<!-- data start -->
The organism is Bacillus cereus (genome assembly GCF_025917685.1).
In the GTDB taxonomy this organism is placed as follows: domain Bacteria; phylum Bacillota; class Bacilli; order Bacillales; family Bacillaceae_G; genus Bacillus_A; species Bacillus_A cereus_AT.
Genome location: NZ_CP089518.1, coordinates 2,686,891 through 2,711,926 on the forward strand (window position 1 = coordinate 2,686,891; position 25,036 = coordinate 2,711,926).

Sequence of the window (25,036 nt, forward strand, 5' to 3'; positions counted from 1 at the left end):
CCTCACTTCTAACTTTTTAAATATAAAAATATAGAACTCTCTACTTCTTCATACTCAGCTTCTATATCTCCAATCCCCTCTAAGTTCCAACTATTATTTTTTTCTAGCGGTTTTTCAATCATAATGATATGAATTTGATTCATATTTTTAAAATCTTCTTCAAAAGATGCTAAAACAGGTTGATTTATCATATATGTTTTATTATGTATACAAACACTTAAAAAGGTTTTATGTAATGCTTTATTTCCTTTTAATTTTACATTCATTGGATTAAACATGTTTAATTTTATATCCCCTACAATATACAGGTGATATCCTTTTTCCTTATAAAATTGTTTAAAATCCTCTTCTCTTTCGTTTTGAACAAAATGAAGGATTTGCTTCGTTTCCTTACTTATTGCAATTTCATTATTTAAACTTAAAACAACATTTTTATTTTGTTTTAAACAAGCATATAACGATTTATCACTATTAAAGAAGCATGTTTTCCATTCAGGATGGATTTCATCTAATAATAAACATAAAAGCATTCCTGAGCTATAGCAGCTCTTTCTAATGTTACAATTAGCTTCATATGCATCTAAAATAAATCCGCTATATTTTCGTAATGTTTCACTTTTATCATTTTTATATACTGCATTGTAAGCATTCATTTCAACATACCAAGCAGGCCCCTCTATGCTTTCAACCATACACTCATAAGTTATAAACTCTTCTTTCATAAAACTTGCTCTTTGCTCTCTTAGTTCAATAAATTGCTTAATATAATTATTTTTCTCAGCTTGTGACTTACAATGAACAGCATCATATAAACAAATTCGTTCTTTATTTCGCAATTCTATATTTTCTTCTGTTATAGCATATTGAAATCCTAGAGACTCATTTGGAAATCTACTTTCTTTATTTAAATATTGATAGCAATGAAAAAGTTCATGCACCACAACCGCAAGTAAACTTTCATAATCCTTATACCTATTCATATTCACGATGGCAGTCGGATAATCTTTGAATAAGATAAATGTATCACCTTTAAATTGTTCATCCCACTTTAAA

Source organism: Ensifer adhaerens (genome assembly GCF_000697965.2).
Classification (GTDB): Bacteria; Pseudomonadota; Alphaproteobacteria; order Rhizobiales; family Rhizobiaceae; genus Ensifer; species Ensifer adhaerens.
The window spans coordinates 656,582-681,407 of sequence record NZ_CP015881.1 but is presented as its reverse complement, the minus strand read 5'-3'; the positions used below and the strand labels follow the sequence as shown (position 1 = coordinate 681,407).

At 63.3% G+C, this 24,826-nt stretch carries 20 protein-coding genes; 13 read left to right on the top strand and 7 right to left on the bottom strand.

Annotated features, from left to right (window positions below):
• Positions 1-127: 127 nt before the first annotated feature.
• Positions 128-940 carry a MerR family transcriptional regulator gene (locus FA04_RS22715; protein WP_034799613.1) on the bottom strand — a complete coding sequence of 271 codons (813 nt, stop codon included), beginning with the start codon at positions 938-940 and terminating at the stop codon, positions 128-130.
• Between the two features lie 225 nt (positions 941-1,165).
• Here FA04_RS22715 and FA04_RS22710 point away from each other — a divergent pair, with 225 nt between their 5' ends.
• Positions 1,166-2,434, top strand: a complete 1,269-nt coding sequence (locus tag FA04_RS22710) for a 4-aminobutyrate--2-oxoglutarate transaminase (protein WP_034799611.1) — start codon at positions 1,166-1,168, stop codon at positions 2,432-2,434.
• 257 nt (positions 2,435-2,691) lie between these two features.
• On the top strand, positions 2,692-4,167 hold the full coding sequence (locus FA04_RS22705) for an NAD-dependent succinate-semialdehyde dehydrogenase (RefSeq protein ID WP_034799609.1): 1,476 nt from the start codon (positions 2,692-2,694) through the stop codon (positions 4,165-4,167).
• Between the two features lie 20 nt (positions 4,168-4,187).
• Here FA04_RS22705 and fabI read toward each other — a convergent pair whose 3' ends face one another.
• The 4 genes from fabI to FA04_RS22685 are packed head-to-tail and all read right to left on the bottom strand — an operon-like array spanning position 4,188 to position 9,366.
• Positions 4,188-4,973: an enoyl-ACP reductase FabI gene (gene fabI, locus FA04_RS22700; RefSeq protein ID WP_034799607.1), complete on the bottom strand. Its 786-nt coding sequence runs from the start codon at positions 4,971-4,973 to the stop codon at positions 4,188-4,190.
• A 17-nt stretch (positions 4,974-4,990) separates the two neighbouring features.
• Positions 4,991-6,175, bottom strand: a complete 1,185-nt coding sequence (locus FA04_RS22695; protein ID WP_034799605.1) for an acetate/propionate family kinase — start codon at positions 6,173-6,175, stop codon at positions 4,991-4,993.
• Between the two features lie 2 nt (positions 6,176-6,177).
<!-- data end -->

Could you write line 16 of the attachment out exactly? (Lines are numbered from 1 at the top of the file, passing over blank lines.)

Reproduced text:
• 257 nt (positions 2,435-2,691) lie between these two features.